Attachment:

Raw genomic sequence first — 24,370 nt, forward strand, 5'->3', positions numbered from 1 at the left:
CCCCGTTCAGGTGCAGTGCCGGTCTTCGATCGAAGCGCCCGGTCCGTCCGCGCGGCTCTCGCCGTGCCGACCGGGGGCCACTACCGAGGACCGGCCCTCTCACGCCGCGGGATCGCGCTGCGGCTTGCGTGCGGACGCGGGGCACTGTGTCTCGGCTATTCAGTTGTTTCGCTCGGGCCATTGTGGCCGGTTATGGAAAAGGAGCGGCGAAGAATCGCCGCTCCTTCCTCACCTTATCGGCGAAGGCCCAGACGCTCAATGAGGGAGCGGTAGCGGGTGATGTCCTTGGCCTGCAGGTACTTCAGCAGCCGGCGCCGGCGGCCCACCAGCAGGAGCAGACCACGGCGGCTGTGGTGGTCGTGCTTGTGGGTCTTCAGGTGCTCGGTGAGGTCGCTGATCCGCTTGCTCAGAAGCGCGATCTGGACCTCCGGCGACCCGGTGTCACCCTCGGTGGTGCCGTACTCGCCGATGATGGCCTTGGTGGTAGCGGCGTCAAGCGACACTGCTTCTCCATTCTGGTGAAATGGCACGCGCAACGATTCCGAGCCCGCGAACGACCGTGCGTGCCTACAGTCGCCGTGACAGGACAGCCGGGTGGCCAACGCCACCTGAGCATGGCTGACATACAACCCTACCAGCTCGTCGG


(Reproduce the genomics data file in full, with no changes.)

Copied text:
Raw genomic sequence first — 24,370 nt, forward strand, 5'->3', positions numbered from 1 at the left:
CCCCGTTCAGGTGCAGTGCCGGTCTTCGATCGAAGCGCCCGGTCCGTCCGCGCGGCTCTCGCCGTGCCGACCGGGGGCCACTACCGAGGACCGGCCCTCTCACGCCGCGGGATCGCGCTGCGGCTTGCGTGCGGACGCGGGGCACTGTGTCTCGGCTATTCAGTTGTTTCGCTCGGGCCATTGTGGCCGGTTATGGAAAAGGAGCGGCGAAGAATCGCCGCTCCTTCCTCACCTTATCGGCGAAGGCCCAGACGCTCAATGAGGGAGCGGTAGCGGGTGATGTCCTTGGCCTGCAGGTACTTCAGCAGCCGGCGCCGGCGGCCCACCAGCAGGAGCAGACCACGGCGGCTGTGGTGGTCGTGCTTGTGGGTCTTCAGGTGCTCGGTGAGGTCGCTGATCCGCTTGCTCAGAAGCGCGATCTGGACCTCCGGCGACCCGGTGTCACCCTCGGTGGTGCCGTACTCGCCGATGATGGCCTTGGTGGTAGCGGCGTCAAGCGACACTGCTTCTCCATTCTGGTGAAATGGCACGCGCAACGATTCCGAGCCCGCGAACGACCGTGCGTGCCTACAGTCGCCGTGACAGGACAGCCGGGTGGCCAACGCCACCTGAGCATGGCTGACATACAACCCTACCAGCTCGTCGG